The 4th of July Robot Craft
Sometimes it’s hard to find a craft for boys. You will be needing materials like 4 tin cans (2 for feet, 1 for a body and 1 for the head), paper for the arms and face, tape, hot glue, paint, glitter, stickers, and anything else that you will be needing to decorate your robot. Below are the steps:
- Choose which cans will be which part of the robot
- Decorate the cans with paint, paper, glitter or stickers. Be creative
- Make facial features out of paper and glue or tape them on the head can
- Cut 6 – 8 strips of paper approximately. Form them into a circle and tape the ends together
- Tape 3 or 4 of the rings together along one side to form a bendable arm. Tape or glue them to the body can
- With the open end of the leg and body cans facing down, glue the cans together so the leg cans support the body can
- With the open end of the face can facing up, glue the head can to the top of the body. Fill with utensils and enjoy your usable art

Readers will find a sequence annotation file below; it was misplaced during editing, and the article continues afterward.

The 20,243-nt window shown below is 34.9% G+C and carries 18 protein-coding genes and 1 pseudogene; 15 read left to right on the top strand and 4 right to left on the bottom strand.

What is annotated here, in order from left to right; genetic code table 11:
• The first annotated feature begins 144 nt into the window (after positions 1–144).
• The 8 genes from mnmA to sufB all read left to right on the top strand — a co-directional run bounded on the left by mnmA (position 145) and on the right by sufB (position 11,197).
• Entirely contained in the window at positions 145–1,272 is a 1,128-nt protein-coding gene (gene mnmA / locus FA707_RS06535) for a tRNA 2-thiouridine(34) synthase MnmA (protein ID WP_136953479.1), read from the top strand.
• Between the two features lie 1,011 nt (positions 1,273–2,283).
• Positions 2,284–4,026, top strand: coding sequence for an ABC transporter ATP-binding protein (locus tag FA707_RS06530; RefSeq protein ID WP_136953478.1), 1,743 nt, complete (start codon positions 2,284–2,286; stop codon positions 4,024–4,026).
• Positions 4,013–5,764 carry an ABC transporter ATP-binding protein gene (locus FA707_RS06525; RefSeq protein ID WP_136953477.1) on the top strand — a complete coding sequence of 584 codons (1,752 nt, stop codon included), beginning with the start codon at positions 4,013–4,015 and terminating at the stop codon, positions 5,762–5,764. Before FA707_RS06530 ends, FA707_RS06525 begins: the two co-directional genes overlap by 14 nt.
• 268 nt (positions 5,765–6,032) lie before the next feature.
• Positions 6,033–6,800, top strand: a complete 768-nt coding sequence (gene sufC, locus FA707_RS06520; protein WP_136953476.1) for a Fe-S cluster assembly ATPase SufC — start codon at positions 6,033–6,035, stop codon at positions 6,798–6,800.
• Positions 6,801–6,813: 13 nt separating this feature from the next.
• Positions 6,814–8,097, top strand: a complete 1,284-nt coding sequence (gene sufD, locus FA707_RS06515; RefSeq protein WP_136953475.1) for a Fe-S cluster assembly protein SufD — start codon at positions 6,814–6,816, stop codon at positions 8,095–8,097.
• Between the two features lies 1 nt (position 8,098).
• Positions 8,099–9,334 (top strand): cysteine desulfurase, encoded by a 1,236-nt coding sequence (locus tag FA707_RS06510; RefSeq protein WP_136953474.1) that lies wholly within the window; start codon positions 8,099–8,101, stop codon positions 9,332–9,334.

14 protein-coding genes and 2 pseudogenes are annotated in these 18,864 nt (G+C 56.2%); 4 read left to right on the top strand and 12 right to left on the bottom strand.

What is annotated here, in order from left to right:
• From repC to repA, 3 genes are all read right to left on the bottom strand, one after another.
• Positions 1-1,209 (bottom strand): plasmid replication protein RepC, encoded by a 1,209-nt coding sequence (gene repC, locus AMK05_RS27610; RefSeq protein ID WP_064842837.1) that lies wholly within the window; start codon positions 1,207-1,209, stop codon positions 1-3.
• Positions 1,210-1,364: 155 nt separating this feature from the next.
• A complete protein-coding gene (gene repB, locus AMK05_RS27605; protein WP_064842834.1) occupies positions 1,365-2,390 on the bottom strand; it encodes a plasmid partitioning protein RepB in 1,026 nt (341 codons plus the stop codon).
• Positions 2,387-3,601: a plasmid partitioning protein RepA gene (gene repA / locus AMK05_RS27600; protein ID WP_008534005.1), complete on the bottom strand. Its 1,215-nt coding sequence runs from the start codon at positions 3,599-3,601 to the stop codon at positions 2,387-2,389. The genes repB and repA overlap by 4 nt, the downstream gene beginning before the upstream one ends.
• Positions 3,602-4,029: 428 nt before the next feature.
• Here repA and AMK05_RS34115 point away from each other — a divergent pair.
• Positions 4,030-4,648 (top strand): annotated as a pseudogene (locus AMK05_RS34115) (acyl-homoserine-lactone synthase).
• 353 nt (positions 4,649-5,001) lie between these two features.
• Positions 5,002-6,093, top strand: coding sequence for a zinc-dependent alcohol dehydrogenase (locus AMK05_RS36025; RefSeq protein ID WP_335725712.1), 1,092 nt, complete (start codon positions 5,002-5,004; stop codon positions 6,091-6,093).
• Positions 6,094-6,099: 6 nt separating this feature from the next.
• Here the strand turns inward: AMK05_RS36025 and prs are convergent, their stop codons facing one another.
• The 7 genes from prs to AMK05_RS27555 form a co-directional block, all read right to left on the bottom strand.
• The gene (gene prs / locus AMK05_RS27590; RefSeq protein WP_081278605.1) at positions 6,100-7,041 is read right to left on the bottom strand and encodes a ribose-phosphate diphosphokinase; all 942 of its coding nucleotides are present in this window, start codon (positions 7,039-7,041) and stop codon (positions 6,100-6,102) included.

See the picture here.
Animal Cell Models with Pizza
Making an animal cell model with pizza is one of the favourite activities in homeschooling.
Whether you are doing high school biology or elementary health, making a pizza model of a cell is fun.
Using food is one of the favourite ways to encourage a love of learning in your kids. Who doesn’t like eating and learning?
The steps are:
- Brown all the sausage and freeze it for future meals
- You can use pre-made pizza sauce, you can equally make your own. Add garlic powder, basil, pepper to a can of tomato sauce…easy!
- Spread sauce on crust. Leave a border of crust to resemble the cell wall
- Slice toppings. The ham piece was the hardest
- Place tomato & mushroom in center to symbolize nucleus & nucleolus
- Bake pizza in your oven. Follow directions for the crust you use
- After baking, allow kids a chance to identify the organelles. Then Eat & Enjoy!
See the full description here.
Clicking Quarter Experiment